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Radiological progression of osteoarthritis: an 11 year follow up study of the knee.

Spector, TD; Dacre, JE; Harris, PA; Huskisson, EC; (1992) Radiological progression of osteoarthritis: an 11 year follow up study of the knee. Ann Rheum Dis , 51 (10) 1107 - 1110.

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Abstract

A follow up study was carried out in 1990 on 169 well documented patients initially presenting with osteoarthritis of the hands or knees between 1975 and 1977. Radiographic change in the knee was used as the outcome measure. Sixty three subjects had paired knee radiographs a mean of 11 years apart and were 69 (range 52-87) years old at follow up. Thirty subjects were known to have died, 28 were untraceable, and 48 were traced but did not have paired films available. The films were read independently and blind to time sequence by two observers using five different radiological scoring methods. Most of the knees did not increase in Kellgren and Lawrence grade, with only 33% deteriorating over the time period. The results were similar when a subject was categorised by their worst knee. When a more sensitive global score on paired films was used 50% of knees showed a slight deterioration and 10% improved. Visual analogue pain scores remained unchanged. Those with knee pain at baseline had a greater chance of progressing, as did those with existing osteoarthritis in the contralateral knee. These results suggest that most patients with osteoarthritis attending rheumatology clinics do not deteriorate radiographically or symptomatically over an 11 year period. More work is needed in the selection and early detection of subjects with a poor prognosis and in focusing early intervention on this high risk group.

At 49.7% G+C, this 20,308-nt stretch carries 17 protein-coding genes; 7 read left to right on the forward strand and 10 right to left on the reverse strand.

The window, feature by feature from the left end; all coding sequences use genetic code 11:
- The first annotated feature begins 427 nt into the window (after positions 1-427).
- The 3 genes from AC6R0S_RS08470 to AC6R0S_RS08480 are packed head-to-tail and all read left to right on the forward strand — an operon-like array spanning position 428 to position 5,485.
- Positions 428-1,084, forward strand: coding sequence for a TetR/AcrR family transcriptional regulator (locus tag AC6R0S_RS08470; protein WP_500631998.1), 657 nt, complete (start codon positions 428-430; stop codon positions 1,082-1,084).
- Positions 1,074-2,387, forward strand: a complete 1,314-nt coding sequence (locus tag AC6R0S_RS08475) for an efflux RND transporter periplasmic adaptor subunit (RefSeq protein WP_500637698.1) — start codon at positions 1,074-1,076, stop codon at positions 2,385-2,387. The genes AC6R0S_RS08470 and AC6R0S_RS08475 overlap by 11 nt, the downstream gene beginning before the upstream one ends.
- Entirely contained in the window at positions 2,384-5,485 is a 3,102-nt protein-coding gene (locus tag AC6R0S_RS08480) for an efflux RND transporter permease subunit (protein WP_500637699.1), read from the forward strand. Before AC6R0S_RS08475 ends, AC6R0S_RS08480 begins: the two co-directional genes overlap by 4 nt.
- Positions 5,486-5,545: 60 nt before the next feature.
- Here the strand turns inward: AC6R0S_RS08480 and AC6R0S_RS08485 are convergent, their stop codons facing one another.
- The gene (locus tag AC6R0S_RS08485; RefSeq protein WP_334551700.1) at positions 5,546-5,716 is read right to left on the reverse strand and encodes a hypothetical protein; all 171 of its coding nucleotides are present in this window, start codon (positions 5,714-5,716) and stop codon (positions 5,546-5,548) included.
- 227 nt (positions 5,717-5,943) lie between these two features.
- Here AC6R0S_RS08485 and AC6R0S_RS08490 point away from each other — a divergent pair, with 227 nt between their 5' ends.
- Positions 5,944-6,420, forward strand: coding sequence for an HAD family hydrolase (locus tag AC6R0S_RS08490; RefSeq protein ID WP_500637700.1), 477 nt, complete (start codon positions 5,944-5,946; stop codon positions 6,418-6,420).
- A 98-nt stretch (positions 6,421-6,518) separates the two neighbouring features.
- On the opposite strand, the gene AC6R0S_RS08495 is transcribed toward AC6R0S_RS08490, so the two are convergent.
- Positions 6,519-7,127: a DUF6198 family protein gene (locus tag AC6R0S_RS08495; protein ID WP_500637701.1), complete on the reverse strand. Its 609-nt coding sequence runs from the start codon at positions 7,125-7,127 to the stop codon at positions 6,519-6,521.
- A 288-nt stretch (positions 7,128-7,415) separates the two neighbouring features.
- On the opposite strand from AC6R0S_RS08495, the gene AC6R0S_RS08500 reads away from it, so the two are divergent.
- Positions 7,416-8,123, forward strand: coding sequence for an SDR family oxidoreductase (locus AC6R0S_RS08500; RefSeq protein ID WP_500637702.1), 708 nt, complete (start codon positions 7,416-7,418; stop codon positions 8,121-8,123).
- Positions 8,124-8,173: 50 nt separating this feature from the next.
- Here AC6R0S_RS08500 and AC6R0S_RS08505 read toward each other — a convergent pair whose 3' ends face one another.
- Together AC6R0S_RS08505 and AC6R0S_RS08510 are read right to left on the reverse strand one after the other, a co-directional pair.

Type:Article
Title:Radiological progression of osteoarthritis: an 11 year follow up study of the knee.
Location:ENGLAND
Language:English
Additional information:PMCID: PMC1012413
Keywords:Aged, Aged, 80 and over, Female, Follow-Up Studies, Humans, Knee Joint, Male, Middle Aged, Osteoarthritis, Pain, Prognosis
UCL classification:UCL > School of Life and Medical Sciences > Faculty of Medical Sciences > UCL Medical School

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